Laughing all the way to the bank isn’t so easy

Secretly, I always wanted to give stand-up a shot. I was, depending on the class, relatively funny in school.

Laughing all the way to the bank isn’t so easy

The teachers thought I was a hoot; one of them, my Latin teacher, had me permanently removed because I had him in stitches humores on a regular basis.

Last week, the creators of US sitcom, Seinfeld, Larry David and his buddy, Jerry Seinfeld, were named America’s wealthiest comedians — worth $900m and $800m respectively. So, how hard can this stand-up be? I got my chance to find out at a comedy night in Anseo, on Camden Street, in Dublin recently.

Run by comedian and musician, Adam Cullen, In at The Shallow End gives new comedians just two minutes on stage to make people laugh. I was one of seven novices on a Wednesday night.

Like a group of spies at a party, we saw and recognised each other straight away, but none of us could speak to the other, lest we reveal our secret; that being, of course, that we were all shitting ourselves.

Luckily for the people who had paid to see us, the evening was bookended by accomplished comedians. Ronan Grace, Aideen McQueen and the hilariously funny Fred Cooke saved us newbies from ruining everybody’s night, and probably from getting lynched.

In between were the cannon fodder, the novices, the people like me, who think/thought it’s easy to get up on stage and make people laugh. Being on stage is nothing new to me. I’ve sung in bands, I’ve taught and I’ve been a tour guide. My life is full of performance-related occasions and, more often than not, I’ve delivered. ‘So why should this be any different?’ I wondered. My experience will, surely, carry me through.

Pic; Novice stand-up comic Garry Doyle from Cabra

Oh. How wrong. I was.

My material was my one-year-old boy, whom I love, but who, like most people his age, can provide an ill-prepared comedian with comedy gold.

I started off by asking if anyone was an expectant father. ‘No’ came a drunken response from a suave-looking silhouette in the back corner. Nobody jumped in to help me out, so joke number one was out the door.

One minute and fifty-five seconds left and boy was the spotlight getting hotter.

When I told the audience that my boy, Fionn, was handsome like his Daddy, my arrogance, and flirtatiousness with a pretty girl in the front row, got me a laugh. Back on track — although it later turned out that the girl in question was Adam’s sister — yikes.

An impersonation of my poor, defenceless child getting up in the morning, probably made me look more like a crazy parent than a comic father, but it did use up the clock. As I headed for the last lap, I lamented that Sepultura and Nirvana had been replaced by repeated airings of ‘The Wheels on the Bus’, and when I played the tune from a book of the same name, I saw a few smiles. The suave silhouette down the back muttered something and, although I didn’t hear him, I secretly called him an unprintable name under my breath.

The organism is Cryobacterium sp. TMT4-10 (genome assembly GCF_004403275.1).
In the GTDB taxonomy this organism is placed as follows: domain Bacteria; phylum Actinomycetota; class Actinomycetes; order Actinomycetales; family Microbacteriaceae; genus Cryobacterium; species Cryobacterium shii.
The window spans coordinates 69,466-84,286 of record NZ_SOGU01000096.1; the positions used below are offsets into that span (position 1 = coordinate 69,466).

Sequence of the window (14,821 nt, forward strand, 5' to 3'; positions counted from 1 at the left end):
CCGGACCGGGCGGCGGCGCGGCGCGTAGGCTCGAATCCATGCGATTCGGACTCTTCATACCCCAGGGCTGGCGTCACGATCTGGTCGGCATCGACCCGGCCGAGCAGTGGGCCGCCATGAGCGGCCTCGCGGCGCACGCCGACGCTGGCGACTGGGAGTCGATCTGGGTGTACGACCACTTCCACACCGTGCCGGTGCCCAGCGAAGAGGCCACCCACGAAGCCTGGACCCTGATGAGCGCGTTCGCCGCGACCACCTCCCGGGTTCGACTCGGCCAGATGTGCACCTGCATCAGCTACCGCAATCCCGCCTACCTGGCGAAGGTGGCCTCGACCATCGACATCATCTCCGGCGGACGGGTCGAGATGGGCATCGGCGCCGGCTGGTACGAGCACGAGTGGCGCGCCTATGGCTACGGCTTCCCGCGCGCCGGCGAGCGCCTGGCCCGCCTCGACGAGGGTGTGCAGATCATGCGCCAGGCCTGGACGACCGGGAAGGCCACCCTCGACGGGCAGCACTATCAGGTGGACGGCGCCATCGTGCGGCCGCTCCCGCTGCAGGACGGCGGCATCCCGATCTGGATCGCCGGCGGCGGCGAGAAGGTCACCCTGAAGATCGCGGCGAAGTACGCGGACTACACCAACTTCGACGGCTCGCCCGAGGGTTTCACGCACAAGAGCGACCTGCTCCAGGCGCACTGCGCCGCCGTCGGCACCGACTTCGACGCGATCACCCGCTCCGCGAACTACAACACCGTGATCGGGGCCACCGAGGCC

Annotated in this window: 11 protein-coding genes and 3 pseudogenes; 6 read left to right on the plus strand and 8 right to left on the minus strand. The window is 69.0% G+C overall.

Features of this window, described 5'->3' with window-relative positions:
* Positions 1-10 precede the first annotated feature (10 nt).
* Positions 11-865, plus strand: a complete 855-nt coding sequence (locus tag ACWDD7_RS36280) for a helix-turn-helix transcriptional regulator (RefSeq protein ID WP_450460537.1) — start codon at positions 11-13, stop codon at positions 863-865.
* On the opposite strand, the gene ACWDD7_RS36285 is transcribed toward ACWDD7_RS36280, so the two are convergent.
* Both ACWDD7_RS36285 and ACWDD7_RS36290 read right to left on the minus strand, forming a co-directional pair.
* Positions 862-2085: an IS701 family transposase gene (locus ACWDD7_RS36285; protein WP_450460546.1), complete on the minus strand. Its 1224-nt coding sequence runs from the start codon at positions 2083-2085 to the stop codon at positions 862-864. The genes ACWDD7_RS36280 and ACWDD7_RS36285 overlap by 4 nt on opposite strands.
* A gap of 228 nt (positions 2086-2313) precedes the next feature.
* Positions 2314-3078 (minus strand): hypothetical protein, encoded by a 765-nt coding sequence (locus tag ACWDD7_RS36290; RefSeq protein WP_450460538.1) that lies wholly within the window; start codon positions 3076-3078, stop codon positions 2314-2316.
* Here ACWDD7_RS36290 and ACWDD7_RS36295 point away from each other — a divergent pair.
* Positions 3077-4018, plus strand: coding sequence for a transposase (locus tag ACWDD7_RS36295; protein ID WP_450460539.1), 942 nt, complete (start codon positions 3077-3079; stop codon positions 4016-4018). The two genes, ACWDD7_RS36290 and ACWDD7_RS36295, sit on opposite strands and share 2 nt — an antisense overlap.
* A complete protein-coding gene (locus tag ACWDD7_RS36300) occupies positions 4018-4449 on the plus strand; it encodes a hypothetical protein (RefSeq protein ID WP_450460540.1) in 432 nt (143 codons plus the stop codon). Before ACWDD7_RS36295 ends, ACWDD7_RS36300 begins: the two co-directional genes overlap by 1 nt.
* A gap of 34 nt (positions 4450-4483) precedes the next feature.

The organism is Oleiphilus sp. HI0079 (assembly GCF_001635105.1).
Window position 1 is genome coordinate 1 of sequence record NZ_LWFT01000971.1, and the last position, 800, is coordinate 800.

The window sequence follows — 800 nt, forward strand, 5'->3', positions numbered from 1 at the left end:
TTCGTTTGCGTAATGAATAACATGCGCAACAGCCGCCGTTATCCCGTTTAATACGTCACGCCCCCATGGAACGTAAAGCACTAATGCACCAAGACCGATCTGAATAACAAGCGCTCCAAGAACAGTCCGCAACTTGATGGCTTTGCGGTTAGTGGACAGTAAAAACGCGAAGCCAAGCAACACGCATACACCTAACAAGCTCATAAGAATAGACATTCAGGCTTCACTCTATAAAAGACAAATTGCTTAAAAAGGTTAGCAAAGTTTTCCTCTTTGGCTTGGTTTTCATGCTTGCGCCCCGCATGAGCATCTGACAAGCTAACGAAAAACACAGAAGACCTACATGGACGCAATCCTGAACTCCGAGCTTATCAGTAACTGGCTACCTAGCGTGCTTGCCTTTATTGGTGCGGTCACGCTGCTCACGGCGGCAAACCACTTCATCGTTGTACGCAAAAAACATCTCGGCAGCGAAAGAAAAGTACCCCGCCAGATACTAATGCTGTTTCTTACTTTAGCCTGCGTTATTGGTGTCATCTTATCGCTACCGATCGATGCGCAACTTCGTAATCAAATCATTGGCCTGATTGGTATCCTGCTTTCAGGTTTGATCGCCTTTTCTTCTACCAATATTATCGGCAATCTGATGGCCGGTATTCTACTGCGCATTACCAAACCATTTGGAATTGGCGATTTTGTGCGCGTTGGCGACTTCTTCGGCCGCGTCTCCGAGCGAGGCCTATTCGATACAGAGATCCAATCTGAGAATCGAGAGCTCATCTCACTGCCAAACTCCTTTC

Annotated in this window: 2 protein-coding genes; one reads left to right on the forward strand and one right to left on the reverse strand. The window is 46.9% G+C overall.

Pic; Fergus Alan Cahillane from Sandymount performing at Anseo Comedy Club on Camden St in Dublin

Finally, I produced a large ball, or, in Fionn’s world, a ‘Pa’, which I proceeded to head around the room while slithering on my front. This was to demonstrate how Fionn, who hasn’t yet learnt to crawl (unlike his daddy — that got a laugh, by the way), has already learnt to head the ball. Before I got to my punch line, the hooter — in tonight’s case, a harmonica — went. Just as well, because I really didn’t have a punch line. My final audible words were ‘Thank Christ for that’. That also got a laugh.

It was hit-and-miss, far more of the latter than the former, and it was easily one of the most nerve-wracking things I’ve ever done. Two people said ‘good job’, and while one of them was simply being nice, the other was probably looking for sexual favours. One of the organisers suggested that I shouldn’t have left the stage, another suggested that I shouldn’t have left it in the manner that I did. I felt that going on in the first place might have been the bigger mistake, however.

For Cullen, there is only one bit of advice for budding comedians.

“Make sure that you really have jokes,” he says. “Some comedians that you see on TV have been working at it for years. They might start off with, say, seven minutes of material and they’ll repeat it, and refine it, until they have four minutes and they need to add new material. Even the comedians who are telling stories have jokes; they’re just disguised. They’re hitting a laugh every couple of seconds. It may look like it’s coming naturally, but you can be sure that they’ve worked at it for a long time. Having jokes; that’s your weapon.”

Or, as my Latin teacher would have said: “semper paratus”.

* Follow @StandShallow on Twitter for more details.

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